photo by commons "The Son of Man must suffer many things and be rejected by the elders and chief priests and scribes, and be killed and be raised up on the third day.”

 And He was saying to them all, “If anyone wishes to come after Me, he must deny himself, and take up his cross daily and follow Me." Luke 9:22-23.

Sometimes I am challenged by a piece of Scripture. It will jump out at me, as if I am reading it for the first time. Over the course of my life, I have read the Bible through, several times; I know that I have read each verse. Such is the marvelous mystery of the Word of God, living and active, sharper than any two-edged sword.

I was reading this particular set of verses in response to several conversations I've had recently. If you've been with me long (especially for Single Minded Mondays) you will know that I have been learning a lot about how singleness fits into God's plan for me, forever, or not, is for Him to say, not me.

It is tempting, when learning something from God, for me to try to universalize it. If it is good for me, it must be good for everyone, right? Obviously, this is not true of singleness, just as it is not true for marriage.

I'm a talker. It's hard for me to keep my excitement about what God is doing in me to myself. As a result, I am often faced with opposition. There has been nothing in my life and convictions which has inspired the level of opposition which I have experienced in the last few weeks.

The conversation will often go this way: I will be talking with someone, sharing some of my thoughts and I will mention that I might not get married. I can be melodramatic, but I try not to be here. Often, this person will contradict me, assuring me that I will marry. Other times, they will tell me that I would be making a reasonable choice not to get married if that is what I want.

It is amazing how this thread travels through the conversations that I've had recently, but it is equally amazing how this theme pops up in the majority of my conversations, period. I talk a lot about what I want. Even when I pray, I often find myself coming to God with a wish list. For a long time, that list included a future husband. Slowly, I am learning to let go of my list, as I pray, and forget about my desires as I focus on the subject of my deepest ones: the Lord.

photo by Alex commons

God has not changed my desires, He has made me realize that they are nothing in comparison with Him. This is where verses which have made me squirm in the past start to make more sense:

"If anyone comes to Me, and does not hate his own father and mother and wife and children and brothers and sisters, yes, and even his own life, he cannot be My disciple." Luke 14:26. 

In view of God, everything else pales.

But whatever things were gain to me, those things I have counted as loss for the sake of Christ. More than that, I count all things to be loss in view of the surpassing value of knowing Christ Jesus my Lord, for whom I have suffered the loss of all things, and count them but rubbish so that I may gain Christ. (Philippians 3:8).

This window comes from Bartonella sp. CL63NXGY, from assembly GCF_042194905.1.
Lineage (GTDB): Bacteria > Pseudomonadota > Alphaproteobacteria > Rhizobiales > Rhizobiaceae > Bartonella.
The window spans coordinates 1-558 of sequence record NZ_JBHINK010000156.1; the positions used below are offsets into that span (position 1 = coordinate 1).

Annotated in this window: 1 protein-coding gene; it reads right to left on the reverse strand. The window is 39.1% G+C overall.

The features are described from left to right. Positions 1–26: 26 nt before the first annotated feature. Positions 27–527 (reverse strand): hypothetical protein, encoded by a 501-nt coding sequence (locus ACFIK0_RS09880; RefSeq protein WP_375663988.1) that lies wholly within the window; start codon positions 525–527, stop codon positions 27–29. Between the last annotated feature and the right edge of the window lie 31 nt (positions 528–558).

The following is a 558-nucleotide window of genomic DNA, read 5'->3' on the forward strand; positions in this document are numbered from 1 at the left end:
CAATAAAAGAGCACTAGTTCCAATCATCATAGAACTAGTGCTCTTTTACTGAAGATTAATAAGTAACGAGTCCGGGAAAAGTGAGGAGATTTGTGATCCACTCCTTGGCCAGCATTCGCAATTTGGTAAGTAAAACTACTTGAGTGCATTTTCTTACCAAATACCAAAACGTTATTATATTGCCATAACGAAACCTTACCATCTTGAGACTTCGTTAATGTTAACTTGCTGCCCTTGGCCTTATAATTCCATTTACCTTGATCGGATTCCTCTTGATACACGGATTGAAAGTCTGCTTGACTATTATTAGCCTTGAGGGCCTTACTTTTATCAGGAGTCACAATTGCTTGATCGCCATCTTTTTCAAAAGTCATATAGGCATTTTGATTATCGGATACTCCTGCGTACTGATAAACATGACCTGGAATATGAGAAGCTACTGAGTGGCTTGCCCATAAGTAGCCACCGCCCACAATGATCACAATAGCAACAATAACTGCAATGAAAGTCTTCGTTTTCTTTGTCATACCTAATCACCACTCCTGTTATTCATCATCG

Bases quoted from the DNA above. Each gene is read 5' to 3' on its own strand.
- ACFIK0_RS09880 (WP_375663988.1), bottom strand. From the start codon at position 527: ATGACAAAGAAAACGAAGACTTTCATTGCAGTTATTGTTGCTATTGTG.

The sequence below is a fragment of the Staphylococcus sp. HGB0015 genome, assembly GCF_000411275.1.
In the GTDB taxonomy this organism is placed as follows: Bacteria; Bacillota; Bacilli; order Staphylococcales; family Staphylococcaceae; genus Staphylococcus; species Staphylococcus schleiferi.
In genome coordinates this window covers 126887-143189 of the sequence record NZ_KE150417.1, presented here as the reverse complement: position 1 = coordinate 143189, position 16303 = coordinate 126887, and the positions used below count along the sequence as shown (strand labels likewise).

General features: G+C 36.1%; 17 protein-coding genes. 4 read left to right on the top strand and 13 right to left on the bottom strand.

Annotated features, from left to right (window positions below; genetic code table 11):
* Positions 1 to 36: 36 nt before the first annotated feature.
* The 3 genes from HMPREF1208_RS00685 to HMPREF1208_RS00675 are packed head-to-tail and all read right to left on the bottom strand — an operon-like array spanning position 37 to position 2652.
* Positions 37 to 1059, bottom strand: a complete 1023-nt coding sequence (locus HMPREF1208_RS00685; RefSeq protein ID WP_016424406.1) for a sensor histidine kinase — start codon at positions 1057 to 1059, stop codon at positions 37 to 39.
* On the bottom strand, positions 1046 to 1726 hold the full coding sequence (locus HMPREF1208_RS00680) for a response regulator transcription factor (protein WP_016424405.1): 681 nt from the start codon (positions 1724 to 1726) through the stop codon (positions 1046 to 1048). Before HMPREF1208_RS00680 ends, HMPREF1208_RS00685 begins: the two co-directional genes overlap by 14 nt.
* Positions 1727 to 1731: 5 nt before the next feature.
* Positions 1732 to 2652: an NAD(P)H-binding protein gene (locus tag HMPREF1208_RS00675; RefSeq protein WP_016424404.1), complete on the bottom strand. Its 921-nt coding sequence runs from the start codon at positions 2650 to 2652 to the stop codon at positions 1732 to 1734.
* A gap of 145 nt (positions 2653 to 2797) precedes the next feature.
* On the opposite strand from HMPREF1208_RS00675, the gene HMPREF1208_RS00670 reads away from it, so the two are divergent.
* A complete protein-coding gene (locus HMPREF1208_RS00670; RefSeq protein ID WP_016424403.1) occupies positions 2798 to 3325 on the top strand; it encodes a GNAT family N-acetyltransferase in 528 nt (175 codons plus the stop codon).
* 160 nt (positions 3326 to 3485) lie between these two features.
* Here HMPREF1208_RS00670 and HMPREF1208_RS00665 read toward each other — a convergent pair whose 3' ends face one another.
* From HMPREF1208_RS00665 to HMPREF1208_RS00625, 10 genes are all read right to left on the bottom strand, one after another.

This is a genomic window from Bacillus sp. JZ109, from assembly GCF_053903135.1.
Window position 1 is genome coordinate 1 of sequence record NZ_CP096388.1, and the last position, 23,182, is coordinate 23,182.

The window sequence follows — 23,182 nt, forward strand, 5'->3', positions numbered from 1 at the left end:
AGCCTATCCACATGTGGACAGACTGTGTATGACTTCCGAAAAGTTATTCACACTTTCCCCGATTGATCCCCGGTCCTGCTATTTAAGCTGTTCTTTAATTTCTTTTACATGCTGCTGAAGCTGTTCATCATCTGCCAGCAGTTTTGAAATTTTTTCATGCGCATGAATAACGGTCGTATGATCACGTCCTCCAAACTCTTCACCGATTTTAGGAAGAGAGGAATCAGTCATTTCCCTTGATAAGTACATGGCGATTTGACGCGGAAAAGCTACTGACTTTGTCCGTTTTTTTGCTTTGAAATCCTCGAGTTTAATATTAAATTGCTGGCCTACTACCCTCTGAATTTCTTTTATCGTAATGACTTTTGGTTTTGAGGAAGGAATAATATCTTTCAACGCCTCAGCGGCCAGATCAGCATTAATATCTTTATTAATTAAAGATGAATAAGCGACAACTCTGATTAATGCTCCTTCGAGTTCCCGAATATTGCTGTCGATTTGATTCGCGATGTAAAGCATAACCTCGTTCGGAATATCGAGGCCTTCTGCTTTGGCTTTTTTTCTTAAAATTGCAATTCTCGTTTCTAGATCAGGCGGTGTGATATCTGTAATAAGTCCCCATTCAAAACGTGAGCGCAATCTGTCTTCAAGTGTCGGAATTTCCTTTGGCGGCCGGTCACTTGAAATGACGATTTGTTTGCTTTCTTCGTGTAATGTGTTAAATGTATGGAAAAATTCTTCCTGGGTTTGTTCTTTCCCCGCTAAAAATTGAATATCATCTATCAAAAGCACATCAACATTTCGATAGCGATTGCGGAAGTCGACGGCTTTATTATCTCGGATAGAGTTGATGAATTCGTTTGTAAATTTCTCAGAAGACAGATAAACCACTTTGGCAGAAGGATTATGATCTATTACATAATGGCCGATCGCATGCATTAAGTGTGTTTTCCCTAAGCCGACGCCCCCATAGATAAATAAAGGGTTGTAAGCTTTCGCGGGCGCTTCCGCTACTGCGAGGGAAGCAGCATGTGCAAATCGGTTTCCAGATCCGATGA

In regards to singleness, I hear Psalm 37:4 quoted often: "Delight yourself in the Lord; And He will give you the desires of your heart." I get this backwards so often, failing to truly delight myself in the Lord. This verse is not describing a transaction, rather, a path of joy. It is not about the desires, but about God, as it always is.

I have read many dating books from a Christian perspective, and met many people who have said: "If you desire to be married, it is God's will for you." I cannot agree with this. I have known too many women and men called to hard things, against their desires and against their inclinations. I have watched God do mighty and great works in them. I have known these people, and read about them, and quoted their words in Scripture.

Where is the self-denial, the cross, in having my desires always met?

Additionally, where is the remembrance of my humanity? The realization that though I'm walking with God and loving Him, I don't always know what is best for me. Desire has led me to dark and sinful places before. While it can be a tool of God, it can also be a tool of evil.

Just because I desire something, doesn't mean that I should have it.

Marriage is a good and holy thing, a gift. But like all gifts, it is not always easy to receive, temporary, and not given to everyone. In these ways, it is like the gift of singleness.

The Lord has promised to wipe all tears from my eyes when He brings me safely into His holy Kingdom. In that day, I will no longer struggle against a sin nature which now resides within me, I will be one with the Father, and with His Bride. There, I believe, all of my true desires will be fulfilled.